Look Who's Talking, a Sleeper Smash, Greases John Travolta's Return to Hollywood Favor
updated 11/13/1989 AT 01:00 AM EST
•originally published 11/13/1989 AT 01:00 AM EST
In the four years since the release of Perfect (which was anything but), onetime pop icon and Academy Award nomninee Travolta, now 35—and a few pounds heavier than when he played blue-collar terpsichorean Tony Manero in 1977's Saturday Night Fever—has been conspicuously absent from the screen. Contrary to appearances, which suggest he simply dropped off the face of the earth, he has been busy. It's just that few people have ever seen the things he has worked on. A comedy with Whoopi Goldberg and a film about Howard Hughes were talked about, but that's as far as they got. A 1987 version of Pinter's The Dumb Waiter passed largely unnoticed on ABC. The Experts, a turgid comedy about two nightclub owners, opened this January in Texas and Oklahoma, then got packed off to video stores. Two other films, The Tender and Chains of Gold, will be released next year.
Another reason for his absence in Hollywood is simply that he no longer lives there. In 1988 he sold the Santa Barbara, Calif., ranch he had owned for 10 years and moved to Spruce Creek, a fly-in country club community built around a lighted 4,000-foot landing strip near Daytona Beach, Fla. Travolta, who pilots his own white Learjet, spends more than half the year in his four-bedroom, four-bath, gray-and-white French-provincial there. The house, with its own swimming pool and a matching French-provincial airplane hangar, is in the $500,000 price range.
"Travolta is very visible in the community, and people take him for granted now," says Spruce Creek developer Jay Thompson. "He's such a nice person, so low-key and unpretentious, he fits right in." Travolta passes the time by jogging, playing 18 holes on the Spruce Creek golf course and playing tennis on the community's eight lighted courts. While he lives alone, occupants of the house often include his houseboy, his trainer and visiting script writers. He frequently eats at the country club. He has visited nearby Disney World at least three times. "He has a very modest life-style," says his manager, Jonathan Krane. "He's not obsessed with his career."
Of course, with the success of Look Who's Talking, the obsession may return. The film comedy centers on Mikey, a baby determined to find himself a father, and stars Kirstie (Cheers) Alley as the unwed mother, Travolta as the kid's No. 1 choice for Da-da and Bruce Willis as the voice of miniature matchmaker Mikey. A sleeper, the film has earned $46 million in its first 17 days of release and is expected to make more than twice that.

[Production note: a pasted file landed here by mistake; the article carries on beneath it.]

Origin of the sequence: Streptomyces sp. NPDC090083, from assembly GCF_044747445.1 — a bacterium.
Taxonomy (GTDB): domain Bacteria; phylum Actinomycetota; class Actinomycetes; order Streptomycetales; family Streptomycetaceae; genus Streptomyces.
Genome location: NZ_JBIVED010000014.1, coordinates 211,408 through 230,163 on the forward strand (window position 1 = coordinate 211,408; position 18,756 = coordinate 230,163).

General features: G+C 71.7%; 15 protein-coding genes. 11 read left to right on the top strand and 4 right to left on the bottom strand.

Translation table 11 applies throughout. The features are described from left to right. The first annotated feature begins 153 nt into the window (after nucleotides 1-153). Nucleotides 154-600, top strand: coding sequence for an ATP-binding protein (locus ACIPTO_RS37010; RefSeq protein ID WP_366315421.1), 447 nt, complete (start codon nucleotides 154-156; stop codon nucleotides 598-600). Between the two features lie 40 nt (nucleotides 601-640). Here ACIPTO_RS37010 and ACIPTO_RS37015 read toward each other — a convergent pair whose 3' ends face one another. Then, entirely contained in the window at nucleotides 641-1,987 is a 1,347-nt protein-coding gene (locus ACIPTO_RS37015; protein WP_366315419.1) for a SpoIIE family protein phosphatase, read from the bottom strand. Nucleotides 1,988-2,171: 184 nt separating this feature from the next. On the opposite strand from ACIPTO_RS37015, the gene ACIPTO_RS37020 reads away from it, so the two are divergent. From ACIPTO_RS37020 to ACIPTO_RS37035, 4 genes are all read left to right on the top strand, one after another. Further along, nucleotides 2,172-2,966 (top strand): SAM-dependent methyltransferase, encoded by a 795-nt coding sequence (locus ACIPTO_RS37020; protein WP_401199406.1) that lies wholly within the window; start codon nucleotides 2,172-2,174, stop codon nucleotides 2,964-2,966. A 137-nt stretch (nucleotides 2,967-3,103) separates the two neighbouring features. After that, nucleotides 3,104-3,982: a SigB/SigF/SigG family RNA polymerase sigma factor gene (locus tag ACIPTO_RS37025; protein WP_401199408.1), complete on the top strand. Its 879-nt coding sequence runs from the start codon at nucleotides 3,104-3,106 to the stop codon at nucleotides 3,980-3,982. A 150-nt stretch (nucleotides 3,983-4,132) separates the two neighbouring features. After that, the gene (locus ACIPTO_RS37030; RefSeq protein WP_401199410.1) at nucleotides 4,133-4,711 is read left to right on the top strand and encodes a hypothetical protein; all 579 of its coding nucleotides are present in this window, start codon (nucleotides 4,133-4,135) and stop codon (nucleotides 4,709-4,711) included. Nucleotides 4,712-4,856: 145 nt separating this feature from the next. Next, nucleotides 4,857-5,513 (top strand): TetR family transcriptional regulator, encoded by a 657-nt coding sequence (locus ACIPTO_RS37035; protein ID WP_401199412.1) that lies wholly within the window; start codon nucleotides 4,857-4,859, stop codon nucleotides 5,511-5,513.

But for Travolta, there is irony in the film's success. From the beginning, the Look Who's Talking marketing team made a conscious decision to underplay his presence in the movie. The premise of Look Who's Talking—a cynical, wisecracking baby—seemed shaky enough. It would be of little help to trumpet Travolta, whose name—starting with Moment to Moment, his 1980 flop with Lily Tomlin—had been increasingly antonymous with success. "I didn't worry that John Travolta's name would keep people away," says Jeff Sagansky, Tri-Star's president. "But I didn't know if it would be a huge draw."
"It wouldn't have been fair to the movie to sell it as a John Travolta film," explains Buffy Shutt. "When you have an actor whose past few movies didn't do well, you have to stop and think. And we wanted to sell it as a comedy."
Consequently the print ad campaign features a picture of a hipper-than-hip baby complete with shades and Walkman earphones. "With John and Kirstie in the ad, they would have looked like the love interest, and that was a different kind of movie," says Shutt, adding that Travolta went along with the marketing strategy completely. "He liked his work in this movie, and he didn't want the release to be blown."
Soft-pedaling Travolta's involvement, insists the movie's director, Amy (Fast Times at Ridgemont High) Heckerling, doesn't mean that the actor is box office poison. "The reason actors become stars is because people respond to something in them, and you can't take that away," says Heckerling, who wrote the movie with Travolta in mind. "John has proved he's a wonderful actor with good comic timing, and he's sexy. What else do you need from a guy?"
Boffo box office, a warm critical response and the chance to reclaim his place in Hollywood aren't exactly pushing Travolta to sell out at Spruce Creek and wing back to La La Land. "I will be eternally grateful for the opportunities the town has given me," he said recently. "But I wouldn't live there for anything."
—Joanne Kaufman, Lois Armstrong in Los Angeles, Sandra Hinson in Spruce Creek